How to move a stove from the basement?

gracel

New Member
May 24, 2018
1
ct
Hi I am new and having trouble navigating. I would like to post this as far and wide as possible. I have a Baby Bear Fisher that I desperately want to get rid of. It is in the basement and would have to be moved up the stairs. We already removd chimney) Can it be disassembled?
 

begreen

Mooderator
Staff member
Nov 18, 2005
86,515
South Puget Sound, WA
You could remove the doors and firebrick, but with the right tools it shouldn't be necessary. Use ratchet straps to strap the stove to an appliance dolly. Once the stove has wheels on it it'll will be easier to move. With two people pulling and two people pushing it should go up the stairs quickly.
 
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coaly

Fisher Moderator
Staff member
Dec 22, 2007
4,127
NE PA
That is one of the easier stoves to move. I move them all the time by myself.
As begreen suggested, remove door and fire brick first.

A furniture dolly can be used under it, and you lift one end at a time with a 2 X 4 lever. Most Baby Bears are rear vent, so a 2 x 6 fits into exhaust opening and can be used as a long lever to lift it easily while you roll dolly under. The lever can go through the stove from the front as well into flue opening, so it works front or back. Blocking on dolly raises it until legs clear floor.

With steps, I don't keep them on wheels. I lay planks on stairs, 2 X 6, 2X 8, whatever you have. Lay stove on its side at bottom and "walk" up as far as you can. When you feel it may slide back down, attach hand winch with strap around stove. I put a 4 X 4 across door way at top to winch from. Once at the top, get it back on wheels and roll. This works with the largest of stoves as well. Larger stoves and boilers require temporary post under weaker stairs for support.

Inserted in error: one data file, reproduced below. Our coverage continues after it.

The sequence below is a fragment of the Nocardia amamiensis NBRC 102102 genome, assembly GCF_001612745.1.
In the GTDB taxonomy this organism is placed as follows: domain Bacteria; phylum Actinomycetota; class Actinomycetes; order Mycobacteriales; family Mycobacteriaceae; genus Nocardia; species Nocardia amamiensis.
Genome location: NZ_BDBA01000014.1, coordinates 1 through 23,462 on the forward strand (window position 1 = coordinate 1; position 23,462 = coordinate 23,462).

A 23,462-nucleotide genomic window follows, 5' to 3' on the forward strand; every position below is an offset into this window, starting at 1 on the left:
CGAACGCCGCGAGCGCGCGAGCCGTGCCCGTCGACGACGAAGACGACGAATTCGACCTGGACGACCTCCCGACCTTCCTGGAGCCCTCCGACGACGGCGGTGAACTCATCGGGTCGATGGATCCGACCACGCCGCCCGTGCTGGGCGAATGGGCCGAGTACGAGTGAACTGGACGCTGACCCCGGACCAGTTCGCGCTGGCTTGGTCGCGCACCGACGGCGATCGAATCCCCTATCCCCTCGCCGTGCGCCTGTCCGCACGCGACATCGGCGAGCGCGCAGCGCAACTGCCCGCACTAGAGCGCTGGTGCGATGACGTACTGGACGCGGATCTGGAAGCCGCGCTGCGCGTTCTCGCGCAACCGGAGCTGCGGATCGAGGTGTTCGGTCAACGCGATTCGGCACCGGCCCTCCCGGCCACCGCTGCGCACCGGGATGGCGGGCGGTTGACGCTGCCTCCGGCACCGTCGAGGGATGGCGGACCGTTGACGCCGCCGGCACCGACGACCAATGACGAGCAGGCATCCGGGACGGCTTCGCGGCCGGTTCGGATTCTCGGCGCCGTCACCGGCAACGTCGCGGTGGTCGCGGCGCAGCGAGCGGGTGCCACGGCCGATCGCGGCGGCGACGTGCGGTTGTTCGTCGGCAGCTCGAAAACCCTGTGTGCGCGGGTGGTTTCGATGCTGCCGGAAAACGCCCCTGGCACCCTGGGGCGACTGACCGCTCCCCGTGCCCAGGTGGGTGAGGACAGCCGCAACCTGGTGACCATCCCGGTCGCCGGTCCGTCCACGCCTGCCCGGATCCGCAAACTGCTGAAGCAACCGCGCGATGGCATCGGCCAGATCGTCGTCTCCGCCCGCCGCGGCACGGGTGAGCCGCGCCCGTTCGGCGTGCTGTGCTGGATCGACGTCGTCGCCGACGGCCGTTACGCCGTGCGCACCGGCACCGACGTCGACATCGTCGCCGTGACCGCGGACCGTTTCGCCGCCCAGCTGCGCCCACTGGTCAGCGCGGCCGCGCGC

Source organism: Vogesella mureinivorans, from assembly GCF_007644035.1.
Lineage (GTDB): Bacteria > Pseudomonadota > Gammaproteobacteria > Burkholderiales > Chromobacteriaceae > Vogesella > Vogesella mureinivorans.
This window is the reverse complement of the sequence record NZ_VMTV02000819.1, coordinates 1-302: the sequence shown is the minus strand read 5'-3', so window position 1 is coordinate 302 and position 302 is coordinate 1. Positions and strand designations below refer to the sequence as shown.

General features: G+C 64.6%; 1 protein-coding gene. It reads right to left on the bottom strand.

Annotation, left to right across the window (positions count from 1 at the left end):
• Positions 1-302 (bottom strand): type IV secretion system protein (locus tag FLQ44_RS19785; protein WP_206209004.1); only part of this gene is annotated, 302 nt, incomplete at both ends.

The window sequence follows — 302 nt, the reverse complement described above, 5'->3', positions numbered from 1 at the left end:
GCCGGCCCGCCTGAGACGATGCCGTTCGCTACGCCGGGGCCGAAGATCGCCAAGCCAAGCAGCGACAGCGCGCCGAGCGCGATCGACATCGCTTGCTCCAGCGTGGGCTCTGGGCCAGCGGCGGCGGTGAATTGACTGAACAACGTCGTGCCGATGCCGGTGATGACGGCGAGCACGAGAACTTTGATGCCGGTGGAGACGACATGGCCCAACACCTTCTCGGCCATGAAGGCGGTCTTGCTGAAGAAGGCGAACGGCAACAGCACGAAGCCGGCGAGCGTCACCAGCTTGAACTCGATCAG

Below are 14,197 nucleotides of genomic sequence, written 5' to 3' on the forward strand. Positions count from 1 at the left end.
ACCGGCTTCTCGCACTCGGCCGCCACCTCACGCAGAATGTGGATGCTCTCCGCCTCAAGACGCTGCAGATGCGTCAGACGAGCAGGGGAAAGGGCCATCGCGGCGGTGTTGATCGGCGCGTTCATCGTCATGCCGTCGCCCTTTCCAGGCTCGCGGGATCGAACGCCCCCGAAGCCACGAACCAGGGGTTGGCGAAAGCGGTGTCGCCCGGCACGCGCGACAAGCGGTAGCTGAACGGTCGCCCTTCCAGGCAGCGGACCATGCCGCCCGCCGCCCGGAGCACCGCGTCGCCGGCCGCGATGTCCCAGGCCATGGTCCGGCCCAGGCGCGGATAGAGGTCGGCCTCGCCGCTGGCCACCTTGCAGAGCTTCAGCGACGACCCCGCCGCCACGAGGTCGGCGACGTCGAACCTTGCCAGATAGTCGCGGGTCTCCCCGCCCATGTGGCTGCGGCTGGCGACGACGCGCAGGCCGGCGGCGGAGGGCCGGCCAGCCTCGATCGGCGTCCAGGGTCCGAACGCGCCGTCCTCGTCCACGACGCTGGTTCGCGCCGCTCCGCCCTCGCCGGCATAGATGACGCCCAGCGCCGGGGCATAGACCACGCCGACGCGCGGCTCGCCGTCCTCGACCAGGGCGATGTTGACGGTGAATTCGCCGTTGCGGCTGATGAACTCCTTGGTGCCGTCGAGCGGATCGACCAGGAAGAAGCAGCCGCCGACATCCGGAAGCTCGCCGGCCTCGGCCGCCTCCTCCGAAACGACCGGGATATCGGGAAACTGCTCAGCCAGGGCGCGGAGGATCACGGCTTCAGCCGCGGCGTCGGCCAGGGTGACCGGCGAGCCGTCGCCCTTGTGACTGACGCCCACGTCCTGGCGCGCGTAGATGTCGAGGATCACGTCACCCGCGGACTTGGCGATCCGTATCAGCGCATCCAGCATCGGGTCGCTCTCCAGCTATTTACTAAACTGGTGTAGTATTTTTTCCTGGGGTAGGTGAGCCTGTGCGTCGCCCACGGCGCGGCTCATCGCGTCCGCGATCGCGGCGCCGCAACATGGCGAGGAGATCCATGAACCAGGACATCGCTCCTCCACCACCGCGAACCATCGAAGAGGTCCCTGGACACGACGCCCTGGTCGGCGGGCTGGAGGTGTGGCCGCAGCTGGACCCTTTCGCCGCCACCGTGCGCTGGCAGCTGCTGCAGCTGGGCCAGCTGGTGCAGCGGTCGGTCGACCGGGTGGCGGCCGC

Same as loading on truck. Ramps, lay on side and winch.
 

Ashful

Minister of Fire
Mar 7, 2012
15,715
Philadelphia
That is one of the easier stoves to move. I move them all the time by myself.
As begreen suggested, remove door and fire brick first.

A furniture dolly can be used under it, and you lift one end at a time with a 2 X 4 lever. Most Baby Bears are rear vent, so a 2 x 6 fits into exhaust opening and can be used as a long lever to lift it easily while you roll dolly under. The lever can go through the stove from the front as well into flue opening, so it works front or back. Blocking on dolly raises it until legs clear floor.

With steps, I don't keep them on wheels. I lay planks on stairs, 2 X 6, 2X 8, whatever you have. Lay stove on its side at bottom and "walk" up as far as you can. When you feel it may slide back down, attach hand winch with strap around stove. I put a 4 X 4 across door way at top to winch from. Once at the top, get it back on wheels and roll. This works with the largest of stoves as well. Larger stoves and boilers require temporary post under weaker stairs for support.

Same as loading on truck. Ramps, lay on side and winch.
I pulled a 2200 lb. 19th century jewelers vault out of a basement this way, a stove is nothing!
 
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coaly

Fisher Moderator
Staff member
Dec 22, 2007
4,127
NE PA
This Watts Campbell Corliss steam engine with 10 foot flywheel came out of a basement in Allentown PA.
That flywheel is as heavy as that jewelers vault alone! The pillow block it sets on is another ton and then the cast engine itself.
Jacktown 2001 Fall #4.jpg Jacktown 2001 Fall #11.jpg The connecting rod is about as heavy as a stove. It doesn't take a big guy to move heavy stuff. It's all about taking your time, planning it out and working smart.
 
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